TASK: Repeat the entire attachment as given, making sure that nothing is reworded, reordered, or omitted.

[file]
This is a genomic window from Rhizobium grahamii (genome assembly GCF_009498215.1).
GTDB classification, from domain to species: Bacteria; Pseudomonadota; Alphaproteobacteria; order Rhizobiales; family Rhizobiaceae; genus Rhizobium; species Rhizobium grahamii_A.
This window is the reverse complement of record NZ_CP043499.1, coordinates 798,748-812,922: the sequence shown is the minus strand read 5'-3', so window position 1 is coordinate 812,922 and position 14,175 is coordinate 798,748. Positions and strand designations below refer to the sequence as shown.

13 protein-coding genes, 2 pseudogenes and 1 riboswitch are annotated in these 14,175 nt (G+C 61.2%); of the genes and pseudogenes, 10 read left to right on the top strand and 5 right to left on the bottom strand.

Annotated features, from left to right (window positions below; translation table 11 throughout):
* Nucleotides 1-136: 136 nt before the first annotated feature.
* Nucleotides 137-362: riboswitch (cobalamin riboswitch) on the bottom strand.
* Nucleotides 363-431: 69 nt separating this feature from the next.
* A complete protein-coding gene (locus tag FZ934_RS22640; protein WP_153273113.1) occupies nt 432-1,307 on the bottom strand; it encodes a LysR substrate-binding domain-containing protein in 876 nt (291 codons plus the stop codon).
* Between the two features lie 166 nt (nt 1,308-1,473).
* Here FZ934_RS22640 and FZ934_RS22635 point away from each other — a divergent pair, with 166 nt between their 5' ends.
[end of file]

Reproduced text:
This is a genomic window from Rhizobium grahamii (genome assembly GCF_009498215.1).
GTDB classification, from domain to species: Bacteria; Pseudomonadota; Alphaproteobacteria; order Rhizobiales; family Rhizobiaceae; genus Rhizobium; species Rhizobium grahamii_A.
This window is the reverse complement of record NZ_CP043499.1, coordinates 798,748-812,922: the sequence shown is the minus strand read 5'-3', so window position 1 is coordinate 812,922 and position 14,175 is coordinate 798,748. Positions and strand designations below refer to the sequence as shown.

13 protein-coding genes, 2 pseudogenes and 1 riboswitch are annotated in these 14,175 nt (G+C 61.2%); of the genes and pseudogenes, 10 read left to right on the top strand and 5 right to left on the bottom strand.

Annotated features, from left to right (window positions below; translation table 11 throughout):
* Nucleotides 1-136: 136 nt before the first annotated feature.
* Nucleotides 137-362: riboswitch (cobalamin riboswitch) on the bottom strand.
* Nucleotides 363-431: 69 nt separating this feature from the next.
* A complete protein-coding gene (locus tag FZ934_RS22640; protein WP_153273113.1) occupies nt 432-1,307 on the bottom strand; it encodes a LysR substrate-binding domain-containing protein in 876 nt (291 codons plus the stop codon).
* Between the two features lie 166 nt (nt 1,308-1,473).
* Here FZ934_RS22640 and FZ934_RS22635 point away from each other — a divergent pair, with 166 nt between their 5' ends.